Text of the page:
CEC Awards 2021 Scholarships

The Citizens Environmental Council (CEC) will award scholarships to three Burlingame High School (BHS) students who will graduate in June: Vanessa Teo (left), Sydney Roncal (right) and Gemma Rice (center).

This is the sixth year that CEC has honored BHS students who have demonstrated a sincere concern for sustainability issues and who show promise to continue addressing environmental problems that threaten our future.

Vanessa Teo is the Founder and President of the Bay Area Youth Climate Action Team (BAYCATS) and she has been active in the Sierra Club Loma Prieta Chapter’s Environmental Stewardship Program, Environmental Legislative Action Team and Bay Advocacy 2030 Programs. Vanessa will attend U.C. Berkeley, where she intends to complete a double major in applied mathematics and environmental policy or environmental economics.

Sydney Roncal plans to major in Environmental Engineering at California Polytechnic University, San Luis Obispo. Inspired by her studies in AP Environmental Science, Sydney started her own home garden and then began a volunteer project with the Burlingame Recreation Center to establish a composting program at the community garden.

Gemma Rice has an exceptional record of public service volunteering, including helping with Girl Scout programs since 2008.  Gemma also volunteered at the Fitzgerald Marine Reserve, where she trained to be a docent, and she attended an Outward Bound Sea Turtle Rescue program in Costa Rica. Gemma is the Founder and President of the Ocean Conservation Club at BHS. She will enroll in the Honors Pre-Nursing program at California State University, Chico.

Mike McCord, Chair of CEC, said, “We were very impressed with these students, and we are confident that they will continue to have a positive impact in their professional and private lives.”

The CEC Scholarship program has been largely underwritten by the Morris S. Smith Foundation, Sterling Franklin, Trustee.

CEC Scholarship Recipients Check In

In 2019 we decided to ask scholarship recipients what they’ve been doing in college, and we’ve been impressed and encouraged by their responses. It’s exciting to see youth whom we thought had promise already beginning to realize their potential and making a difference while still in college.

We granted one of our first scholarships in 2016 to Maarten Thomas-Bosum, who planned to major in physics and work on alternative energy sources. In 2020 he was a senior at Boston College, about to complete a major in Physics and a minor in Math. He was active in the campus Ecopledge and Climate Justice Clubs and was working as a research assistant in a campus physics lab on a new solar energy technology and on a CO2 capture and sequestration project.

Isabella Acenas (BHS 2017) kept us informed during her first two incredibly productive years at New York University. She served as an American delegate to the U.N. Climate Meeting in Abu Dhabi, and she designed a research project in Dubai to study sea level rise in South Pacific island nations. She majored in Environmental Studies and has aspirations to work for the United Nations and the U.S. Agency for International Development.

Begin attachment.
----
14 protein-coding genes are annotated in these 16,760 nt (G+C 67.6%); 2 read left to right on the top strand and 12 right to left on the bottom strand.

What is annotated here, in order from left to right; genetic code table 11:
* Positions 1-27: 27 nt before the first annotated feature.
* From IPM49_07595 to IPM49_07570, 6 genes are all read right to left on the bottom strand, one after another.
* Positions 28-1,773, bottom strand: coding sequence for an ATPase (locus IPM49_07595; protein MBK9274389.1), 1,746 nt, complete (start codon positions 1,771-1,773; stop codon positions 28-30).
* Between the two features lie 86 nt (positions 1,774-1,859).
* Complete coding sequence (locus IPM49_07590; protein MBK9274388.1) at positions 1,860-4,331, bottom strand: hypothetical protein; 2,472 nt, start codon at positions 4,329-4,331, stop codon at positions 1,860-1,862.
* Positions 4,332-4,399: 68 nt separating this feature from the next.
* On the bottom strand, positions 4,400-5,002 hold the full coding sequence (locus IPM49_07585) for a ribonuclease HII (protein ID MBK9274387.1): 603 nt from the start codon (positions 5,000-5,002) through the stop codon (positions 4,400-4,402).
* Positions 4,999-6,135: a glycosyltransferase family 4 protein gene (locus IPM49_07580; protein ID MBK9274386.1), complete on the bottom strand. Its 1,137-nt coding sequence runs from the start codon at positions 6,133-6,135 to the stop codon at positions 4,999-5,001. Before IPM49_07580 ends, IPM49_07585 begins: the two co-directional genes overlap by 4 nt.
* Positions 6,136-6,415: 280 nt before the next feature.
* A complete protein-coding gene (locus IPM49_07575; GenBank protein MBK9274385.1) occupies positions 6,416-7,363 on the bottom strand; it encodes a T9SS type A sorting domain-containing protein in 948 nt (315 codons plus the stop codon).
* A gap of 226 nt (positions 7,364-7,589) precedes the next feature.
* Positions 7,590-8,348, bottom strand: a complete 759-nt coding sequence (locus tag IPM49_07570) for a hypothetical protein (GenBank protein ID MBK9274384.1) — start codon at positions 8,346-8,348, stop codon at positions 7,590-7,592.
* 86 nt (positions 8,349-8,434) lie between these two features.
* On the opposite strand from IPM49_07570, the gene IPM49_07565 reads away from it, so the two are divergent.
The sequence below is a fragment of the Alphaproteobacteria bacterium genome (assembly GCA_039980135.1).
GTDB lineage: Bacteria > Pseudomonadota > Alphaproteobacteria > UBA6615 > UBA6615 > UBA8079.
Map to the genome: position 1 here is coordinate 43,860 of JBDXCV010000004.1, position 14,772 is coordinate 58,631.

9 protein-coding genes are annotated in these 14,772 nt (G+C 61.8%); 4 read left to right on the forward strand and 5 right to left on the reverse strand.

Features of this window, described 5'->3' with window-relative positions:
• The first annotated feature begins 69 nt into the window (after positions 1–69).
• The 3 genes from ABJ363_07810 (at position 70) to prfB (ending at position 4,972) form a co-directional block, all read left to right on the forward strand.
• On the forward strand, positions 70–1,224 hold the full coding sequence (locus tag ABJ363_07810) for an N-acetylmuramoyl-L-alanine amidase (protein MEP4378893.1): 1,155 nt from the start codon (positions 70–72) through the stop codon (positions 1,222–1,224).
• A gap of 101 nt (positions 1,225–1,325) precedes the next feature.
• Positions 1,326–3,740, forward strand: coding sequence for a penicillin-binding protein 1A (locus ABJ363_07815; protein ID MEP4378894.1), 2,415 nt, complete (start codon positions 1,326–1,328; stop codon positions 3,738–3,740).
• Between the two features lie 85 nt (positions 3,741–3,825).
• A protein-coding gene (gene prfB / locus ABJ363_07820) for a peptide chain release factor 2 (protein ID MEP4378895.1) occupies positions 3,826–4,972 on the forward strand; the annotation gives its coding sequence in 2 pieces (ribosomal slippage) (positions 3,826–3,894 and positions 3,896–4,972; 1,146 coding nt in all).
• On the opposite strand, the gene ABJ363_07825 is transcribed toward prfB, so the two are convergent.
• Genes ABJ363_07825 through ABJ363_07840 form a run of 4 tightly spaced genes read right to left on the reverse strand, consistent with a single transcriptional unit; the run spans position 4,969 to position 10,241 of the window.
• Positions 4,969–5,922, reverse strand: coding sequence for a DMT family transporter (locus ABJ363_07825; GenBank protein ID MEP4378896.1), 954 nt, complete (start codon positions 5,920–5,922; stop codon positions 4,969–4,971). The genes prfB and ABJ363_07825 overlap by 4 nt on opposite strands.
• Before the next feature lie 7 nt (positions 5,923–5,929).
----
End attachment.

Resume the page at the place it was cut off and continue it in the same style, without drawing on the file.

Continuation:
In 2018 we interviewed Andrew Barrows, who was already an experienced diver and had observed firsthand the decline of coral reefs due to climate change. In early 2020 he was at the University of Hawaii studying marine biology. He had an internship at the Hawaii Institute of Marine Biology, where he was studying methods to raise or farm reef-building coral, which could someday aid in restoring the world’s reefs.

In early 2020 Keala Uchoa (BHS 2018) had completed her first year at Northwestern University. She hoped to become an attorney and work on environmental and social justice issues from a legal and public policy platform. Her coursework so far had included the ocean, atmosphere and climate; environmental law and policy: and Latinx resistance to environmental racism. As president of Fossil Free Northwestern and an undergraduate representative to the Committee on Investment Responsibility, she was pressing the university to divest its fossil fuel investments and reinvest in renewable energy. She also interned during the summer of 2019 at the Westside Justice Center, a Chicago legal aid clinic.

Orla Lynagh-Shannon (BHS 2019) is currently home, successfully taking UCLA classes remotely. Orla’s plan is to major in Environmental Science and Business/Economics. In 2019, Orla took a seminar called “Women and Minorities in Geoscience.” The final project for that class was interviewing Dr. Stephanie Pincetl, a scientist and the director of the UCLA Center for Sustainable Urban Systems, with whom she is hoping to conduct research. In early 2020, Orla was running for a Director of Sustainability position on the On Campus Housing Council, but with the dorms closed the election has been postponed. Over the summer 2020, Orla attended a coffee chat with Google’s Sustainability Team, and as a result, started researching the Master’s Program at the Yale School of the Environment.

CEC Scholarship Honorees

Jeffery Chen (Princeton University)
Verona Teo (UC Berkeley)

Orla Lynagh-Shannon (UCLA)
Carmen Lavilla (CSU Monterrey Bay)

Keala Uchoa (Northwestern University)
Ian Aweeka (UC San Diego)
Andrew Barrows (University of Hawaii)
Madeline Tragoutsis (Santa Clara University)

Isabella Acenas (New York University)
Alexander Vina (Chico State University)

Maarten Thomas-Bosum (Boston College)
Tessa Filipczyk (UC Davis)

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